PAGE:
To assess the biodegradability of the coating layer of LDCU, the degradation ratio of the coating layer in soil was presented in Fig. 3d1. The degradation ratio of the coating layer increased with the soil burial time prolonged. As expected, the degradation ratio of the coating layer reached a maximum value (36.5%) after 180 days, suggesting that the prepared coating layer was an environmentally friendly and degradable material. Furthermore, this was similar to the results of the biodegradability of lignin-poly(ε-caprolactone)-based PU . The SEM images of the 0 (d2) and degraded after 180 days (d3) coating layer of the LDCU in the soil are also presented in Fig. 3. Compared with the initial dense structure, the dense structure of the coating layer was destroyed and exhibited fragmented structures of different sizes after 180 days of degradation. Generally, the soil environment contains abundant microorganisms (bacteria and fungi), which promote the hydrolysis of the coating layer in the LDCU . In addition, this may also be related to the decomposition of lignin macromolecular structure, biodegradable LDCU and epoxy resin in the soil by microorganisms and enzymes . In summary, the coating layer of the LDCU appeared excellent biodegradability in the soil, suggesting that lignin could be widely applied in the layer construction of coated fertilizer.
Surface properties, physical properties and swelling performance of the LDCUs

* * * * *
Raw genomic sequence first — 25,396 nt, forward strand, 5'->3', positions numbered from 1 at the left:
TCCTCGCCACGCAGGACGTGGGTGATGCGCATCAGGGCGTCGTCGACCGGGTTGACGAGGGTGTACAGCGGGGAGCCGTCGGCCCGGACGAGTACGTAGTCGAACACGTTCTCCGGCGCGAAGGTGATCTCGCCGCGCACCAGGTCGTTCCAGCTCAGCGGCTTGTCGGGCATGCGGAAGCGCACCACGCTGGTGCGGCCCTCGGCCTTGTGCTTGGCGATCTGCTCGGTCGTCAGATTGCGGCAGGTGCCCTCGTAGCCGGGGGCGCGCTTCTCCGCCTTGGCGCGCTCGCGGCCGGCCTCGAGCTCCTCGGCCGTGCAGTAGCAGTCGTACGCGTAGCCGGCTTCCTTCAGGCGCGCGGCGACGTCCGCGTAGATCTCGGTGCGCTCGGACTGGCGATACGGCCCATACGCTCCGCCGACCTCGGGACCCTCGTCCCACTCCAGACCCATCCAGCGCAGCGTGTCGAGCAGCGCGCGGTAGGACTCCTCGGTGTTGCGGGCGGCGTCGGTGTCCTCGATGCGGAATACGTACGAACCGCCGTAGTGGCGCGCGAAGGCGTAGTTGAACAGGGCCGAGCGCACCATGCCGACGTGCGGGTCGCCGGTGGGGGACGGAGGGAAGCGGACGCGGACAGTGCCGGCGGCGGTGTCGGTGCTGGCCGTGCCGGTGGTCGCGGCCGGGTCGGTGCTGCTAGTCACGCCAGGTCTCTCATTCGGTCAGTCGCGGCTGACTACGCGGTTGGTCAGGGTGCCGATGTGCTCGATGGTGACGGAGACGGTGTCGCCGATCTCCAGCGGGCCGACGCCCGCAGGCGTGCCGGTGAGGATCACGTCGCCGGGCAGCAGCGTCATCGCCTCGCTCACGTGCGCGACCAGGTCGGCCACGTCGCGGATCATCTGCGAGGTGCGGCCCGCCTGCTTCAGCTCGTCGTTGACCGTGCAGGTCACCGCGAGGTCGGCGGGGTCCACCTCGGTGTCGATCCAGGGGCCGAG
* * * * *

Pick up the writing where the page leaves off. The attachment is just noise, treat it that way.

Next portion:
Different technologies significantly alter the morphology of coating material, which also reflects the property of the coated fertilizer. To investigate the morphology changes caused by the various technologies, the surface (a1, b1, and c1) and section (a2, b2, and c2) images of the LPUCU, EPCU and LDCU were obverted by SEM images (Fig. 4). Most of the surface of the coating of the LPUCU was relatively smooth, and some areas were rough (a1). A few holes were observed in the section micrographs of the coating of the LPUCU (a2). The holes were easily permeated by water, causing quick release of nutrients from the coated fertilizer. The roughness of the surface of the coating of the LPUCU was due to the fact that the coating materials were inhomogeneously dispersed and agglomerated because the strong hydrogen bonding in lignin structure. The surface (b1) and section (b2) of the coating of the EP appeared more smooth, compact, and uniform morphologies than that of the EPCU. When EP was added to the LPU coating material, the surface (c1) and section (c2) of the coating of the obtained LDCU were more compact and less holes than that of LDCU. In brief, the EP was an effective amendment for the LPU during the preparation of the LDCUs.